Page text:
Where do I begin? The details are all in front of me; done with chemo, scans are clean and your port has been removed. Based on how you responded to treatment, the doctors don’t expect this to ever come back again. You’ll still have to go for scans every three months for a year and then a little less for five years but that’s part of the deal.
So this nightmare that began four months ago but feels like a year is behind you. Still, a part of me wants to try and make sense of what happened, to transfer thoughts and feelings into words. But we both know that’s not possible. Words like that don’t exist for people like us.
I can’t explain what we felt the day we found out that the simple surgery you had to remove what we all thought was a hyperactive lymph node, was much more serious. You were still sedated as we drove home in silence. Your dad carried you into the house, your grandmother went with him to get your sister and I sat in the car with your mom. For as long as I have breath, Matthew, I’ll never forget the sound of pain that came from somewhere inside her. All these months later and I can still hear it.
A few days later your parents told you that you had (Batman) Jokers in your body and they had to be removed. I can still see you coming down the stairs and walking toward us with your shoulders slumped saying, “Tomorrow’s not going to be a good day, I have to go to the hospital in New York because I have Jokers in my body.” Then you went to sit with your sister and watch television. We couldn’t help but look at you and feel guilty for not being able to tell you everything. As you sat there and laughed at the TV, you had no idea there would be radioactive liquid to drink the next day, more anesthesia, a lumbar puncture, an IV line and a series of PET and CT scans. You had no idea you were going to be thrown into a world you couldn’t possibly understand. In your mind you were healthy, had a motor that never turned off, were enjoying the summer and had just celebrated your seventh birthday the month before. We were at the beach a few days earlier and you had plans for us to go back the following week. We never did but we will soon.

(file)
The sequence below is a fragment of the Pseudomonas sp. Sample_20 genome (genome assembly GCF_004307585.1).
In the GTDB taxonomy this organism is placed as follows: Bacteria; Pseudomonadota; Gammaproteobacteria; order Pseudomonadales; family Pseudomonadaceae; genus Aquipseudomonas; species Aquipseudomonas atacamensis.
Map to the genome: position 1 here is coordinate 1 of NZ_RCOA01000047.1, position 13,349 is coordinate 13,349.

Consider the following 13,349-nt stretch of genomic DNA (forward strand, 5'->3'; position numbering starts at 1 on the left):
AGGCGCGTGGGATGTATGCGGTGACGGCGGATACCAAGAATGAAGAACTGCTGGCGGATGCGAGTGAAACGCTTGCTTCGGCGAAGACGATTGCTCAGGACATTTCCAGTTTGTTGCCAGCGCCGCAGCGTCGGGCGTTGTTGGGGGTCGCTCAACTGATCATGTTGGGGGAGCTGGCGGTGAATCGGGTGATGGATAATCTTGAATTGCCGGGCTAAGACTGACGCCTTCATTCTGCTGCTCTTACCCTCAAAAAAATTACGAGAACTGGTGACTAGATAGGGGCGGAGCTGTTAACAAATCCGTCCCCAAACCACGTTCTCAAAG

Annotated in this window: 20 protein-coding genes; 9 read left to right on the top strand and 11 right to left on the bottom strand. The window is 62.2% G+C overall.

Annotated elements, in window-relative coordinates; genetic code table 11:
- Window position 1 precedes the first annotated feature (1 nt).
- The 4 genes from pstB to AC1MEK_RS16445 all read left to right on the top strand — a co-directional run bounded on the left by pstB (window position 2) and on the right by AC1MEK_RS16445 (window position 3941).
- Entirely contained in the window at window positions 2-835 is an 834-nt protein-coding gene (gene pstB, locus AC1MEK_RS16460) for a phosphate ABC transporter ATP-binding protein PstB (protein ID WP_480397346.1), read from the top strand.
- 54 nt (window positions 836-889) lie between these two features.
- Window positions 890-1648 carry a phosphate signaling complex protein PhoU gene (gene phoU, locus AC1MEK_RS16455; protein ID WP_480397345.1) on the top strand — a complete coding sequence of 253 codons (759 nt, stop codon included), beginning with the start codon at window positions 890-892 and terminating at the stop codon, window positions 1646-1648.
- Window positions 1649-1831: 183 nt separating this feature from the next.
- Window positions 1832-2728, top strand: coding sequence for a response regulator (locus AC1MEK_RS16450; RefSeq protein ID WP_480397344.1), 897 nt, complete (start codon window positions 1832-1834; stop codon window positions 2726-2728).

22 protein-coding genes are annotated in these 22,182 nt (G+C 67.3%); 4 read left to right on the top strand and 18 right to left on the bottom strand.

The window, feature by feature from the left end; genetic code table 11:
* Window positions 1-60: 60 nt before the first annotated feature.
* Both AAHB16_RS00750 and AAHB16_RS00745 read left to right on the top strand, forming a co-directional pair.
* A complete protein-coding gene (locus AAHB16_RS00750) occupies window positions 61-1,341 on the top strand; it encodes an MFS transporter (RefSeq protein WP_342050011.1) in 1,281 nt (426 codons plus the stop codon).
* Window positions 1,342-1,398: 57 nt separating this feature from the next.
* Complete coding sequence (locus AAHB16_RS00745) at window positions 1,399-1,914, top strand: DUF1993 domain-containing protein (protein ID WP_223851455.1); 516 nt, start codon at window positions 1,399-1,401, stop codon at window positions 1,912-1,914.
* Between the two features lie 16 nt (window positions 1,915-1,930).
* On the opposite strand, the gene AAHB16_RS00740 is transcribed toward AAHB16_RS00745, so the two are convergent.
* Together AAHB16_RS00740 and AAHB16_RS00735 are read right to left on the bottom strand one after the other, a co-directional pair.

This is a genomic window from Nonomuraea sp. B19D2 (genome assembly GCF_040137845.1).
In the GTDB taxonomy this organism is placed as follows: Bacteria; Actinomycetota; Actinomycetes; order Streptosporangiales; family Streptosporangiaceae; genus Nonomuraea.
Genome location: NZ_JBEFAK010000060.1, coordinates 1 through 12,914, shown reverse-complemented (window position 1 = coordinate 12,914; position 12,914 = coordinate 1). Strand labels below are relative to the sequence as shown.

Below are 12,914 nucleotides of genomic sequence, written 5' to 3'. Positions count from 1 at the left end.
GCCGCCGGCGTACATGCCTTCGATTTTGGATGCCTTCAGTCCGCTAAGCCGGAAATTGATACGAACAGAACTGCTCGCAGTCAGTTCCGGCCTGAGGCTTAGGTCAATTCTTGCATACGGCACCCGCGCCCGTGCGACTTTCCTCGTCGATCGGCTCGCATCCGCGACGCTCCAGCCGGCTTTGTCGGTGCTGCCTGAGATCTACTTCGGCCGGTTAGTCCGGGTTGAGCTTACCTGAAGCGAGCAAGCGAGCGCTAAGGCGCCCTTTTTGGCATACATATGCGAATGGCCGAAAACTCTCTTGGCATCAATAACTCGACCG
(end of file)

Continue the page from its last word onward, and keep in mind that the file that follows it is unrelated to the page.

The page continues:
I know you must have been confused, Matthew. The truth is, we all were. Like you, we didn’t understand how this could happen. The thing is, adults eventually find answers to the questions they ask; but children ask questions that adults have no answers for. And so it was with you. The question of why had no real answer, at least not one that made any sense to you. So the first several weeks and beyond were especially rough for everyone. You see, there is no segue into this world of chemo. Your parents sign release forms that clearly explain the risks and side effects, both short and long-term. It’s not pretty but there are no choices. Time is not a friend. It owns you and you have to find a way to buy it back. You were given a schedule and a dozen different kinds of pills. Sometimes you had to take as many as twenty a day. Some tasted really horrible and no matter how small it was crushed or how much ice cream or pudding you put around it, it was hard to disguise. The pills were constant, as was the negotiation with you to swallow them.
So you take a happy and energetic seven-year old, pull him out of his world, tell him something is wrong with him even though he feels fine, stick him with needles, force disgusting mood altering pills down his throat, sew a port in his chest, put him in the car at 5:30 in the morning for a four to five-hour round trip ride to the hospital, spend anywhere from 8-10 hours there, hook him up to drip lines that make him feel even worse, cause him to have sores in his mouth and a fever, then do it all over again the next day. What would any seven-year old do? Pretty much what any adult would do. They rebel.
You rebelled until you came to an understanding. Until those walls became your life. It took time and lots of tears, but you adjusted your old life to fit your new one. Not an easy thing for a seven-year old to do. By the time you were done, you took needles without complaint or support, walked into your treatments with an attitude, spoke your mind and asked your own questions. You came to accept what you fought and made us laugh in the most difficult moments.
When a doctor, in the middle of your treatment came into your room and asked if there was anything they can do for you, you would reply, “Yeah, get me out of this place.”
When you had to stay in the hospital for a few days and your mouth was swollen and filled with sores and you couldn’t eat and were hooked up to morphine and antibiotics and in obvious pain; the doctor would come in and ask you to rate the pain on a scale of one to ten. You would always say zero because you thought they’d let you go home.